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5 Mac OS X RSS Readers Worth Giving a Shot

5 Mac OS X RSS Readers Worth Giving a Shot

News

    There was once a time when my favorite RSS reader cost a fair but not insignificant price and the open source alternative wasn’t up-to-snuff. I won’t name any names, though you can probably deduce their identities by ruffling through some articles I wrote before I switched to a decent web-based solution (not all of us are able to resist the tides of trends and time, y’know).

    There are probably a whole lot of RSS readers for the Mac; I haven’t tried them all and I won’t claim too. In fact, I’ve only tried a few of the most popular. I’m not the kind of person to spend countless days and weeks trying out new applications. I like to find something that works well, lets me get my job done the quickest, and get on with life. In my opinion if you want to be a productive person, that’s a habit you should also develop — too many so-called “personal productivity enthusiasts” spend half their time looking for new software. Unless reviewing the stuff is your job, there’s no sense in spending more than a small amount of your time doing this. That is what articles like this are for.

    NewsFire

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    newsfire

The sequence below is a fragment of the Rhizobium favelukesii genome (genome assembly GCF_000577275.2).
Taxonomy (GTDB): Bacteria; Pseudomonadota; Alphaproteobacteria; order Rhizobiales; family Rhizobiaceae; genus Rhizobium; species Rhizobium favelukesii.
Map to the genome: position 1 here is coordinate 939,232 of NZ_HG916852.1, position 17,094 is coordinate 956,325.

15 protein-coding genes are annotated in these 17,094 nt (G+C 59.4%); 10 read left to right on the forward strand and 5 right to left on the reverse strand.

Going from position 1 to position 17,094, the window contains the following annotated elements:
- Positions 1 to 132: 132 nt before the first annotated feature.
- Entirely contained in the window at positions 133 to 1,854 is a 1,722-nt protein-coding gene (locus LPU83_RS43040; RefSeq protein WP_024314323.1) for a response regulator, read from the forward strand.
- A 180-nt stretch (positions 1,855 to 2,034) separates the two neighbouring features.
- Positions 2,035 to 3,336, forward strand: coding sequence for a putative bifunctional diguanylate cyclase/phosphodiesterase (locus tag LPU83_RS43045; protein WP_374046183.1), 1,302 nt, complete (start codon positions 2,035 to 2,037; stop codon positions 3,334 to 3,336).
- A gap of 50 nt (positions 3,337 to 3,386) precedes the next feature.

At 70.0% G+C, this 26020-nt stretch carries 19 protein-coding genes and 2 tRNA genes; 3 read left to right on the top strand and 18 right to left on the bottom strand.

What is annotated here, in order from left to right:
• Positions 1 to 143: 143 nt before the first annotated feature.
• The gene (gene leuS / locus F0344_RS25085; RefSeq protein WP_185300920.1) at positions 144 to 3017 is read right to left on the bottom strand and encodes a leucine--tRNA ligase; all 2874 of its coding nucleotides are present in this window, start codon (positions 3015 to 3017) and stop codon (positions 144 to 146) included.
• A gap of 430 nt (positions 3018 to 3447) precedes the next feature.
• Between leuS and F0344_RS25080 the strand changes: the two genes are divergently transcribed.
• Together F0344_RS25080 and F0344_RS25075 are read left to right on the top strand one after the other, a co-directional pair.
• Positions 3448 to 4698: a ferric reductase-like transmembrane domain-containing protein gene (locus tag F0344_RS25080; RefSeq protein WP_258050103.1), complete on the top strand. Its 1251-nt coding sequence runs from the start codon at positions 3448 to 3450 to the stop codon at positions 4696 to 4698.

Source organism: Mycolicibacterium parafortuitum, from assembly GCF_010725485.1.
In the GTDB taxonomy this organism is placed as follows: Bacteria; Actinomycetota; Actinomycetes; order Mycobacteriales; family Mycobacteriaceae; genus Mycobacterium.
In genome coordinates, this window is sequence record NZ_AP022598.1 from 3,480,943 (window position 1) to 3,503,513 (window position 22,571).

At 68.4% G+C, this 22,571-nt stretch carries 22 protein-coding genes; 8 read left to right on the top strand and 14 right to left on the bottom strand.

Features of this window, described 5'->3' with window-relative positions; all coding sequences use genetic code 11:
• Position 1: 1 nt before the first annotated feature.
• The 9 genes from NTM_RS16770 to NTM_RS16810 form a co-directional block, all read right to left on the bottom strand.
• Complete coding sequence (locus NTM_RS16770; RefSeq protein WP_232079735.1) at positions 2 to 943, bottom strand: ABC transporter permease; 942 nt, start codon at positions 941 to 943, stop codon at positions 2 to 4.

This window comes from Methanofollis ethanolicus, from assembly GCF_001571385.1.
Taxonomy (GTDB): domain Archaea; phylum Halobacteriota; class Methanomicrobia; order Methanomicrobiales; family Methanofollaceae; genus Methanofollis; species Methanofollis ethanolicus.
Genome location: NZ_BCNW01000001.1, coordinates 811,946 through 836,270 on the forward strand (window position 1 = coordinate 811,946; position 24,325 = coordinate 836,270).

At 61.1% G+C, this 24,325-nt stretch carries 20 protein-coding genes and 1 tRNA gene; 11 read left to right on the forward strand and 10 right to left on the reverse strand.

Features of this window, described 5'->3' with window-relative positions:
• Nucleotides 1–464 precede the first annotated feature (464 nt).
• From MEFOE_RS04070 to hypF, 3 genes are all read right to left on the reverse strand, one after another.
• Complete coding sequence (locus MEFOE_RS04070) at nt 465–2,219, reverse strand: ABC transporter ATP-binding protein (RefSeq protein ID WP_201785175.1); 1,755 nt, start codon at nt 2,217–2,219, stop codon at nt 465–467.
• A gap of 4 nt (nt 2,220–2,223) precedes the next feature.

NewsFire has been around for quite some time. It’s a free download from the NewsFire website. NewsFire sports a very simple two-pane view, with feeds on the left and feed items on the right. That said, it’s attractive and easy to read from. It doesn’t make use of tiny fonts by default like one or two readers I’ve used in the past. Search is fast and will run your query through every feed you’re subscribed to pretty much instantly.

      If you’re a chronic sorter, then you might find NewsFire falls a little short. You can create smart folders, but you can’t use labels or tags to organize certain items or feeds. Its organization features are good enough for most users. Where it falls down for me the most is the lack of synchronization.

      Shrook

      shrook

        Shrook is an interesting application. It’s free, but the look and feel of the application is — to my eyes — very dated. I found the website to be much the same. Evidently Shrook’s founders are function over form types (like all programmers, right?). Looks aside, it has some really interesting features. Instead of setting up smart folders based on keywords, Shrook will use Bayesian statistical filtering to pick out items of interest, and you teach it by picking out examples. It’s a learning RSS reader. It also uses a Distributed Checking mechanism to keep you as up-to-date as possible with new feed items; when one copy of Shrook checks a feed and find new items, it broadcasts the presence of a new unread item to other copies of the application around the world.

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        Shrook features synchronization by way of Shrook.com, a web-based version of the reader that will sync with copies of the app on various computers.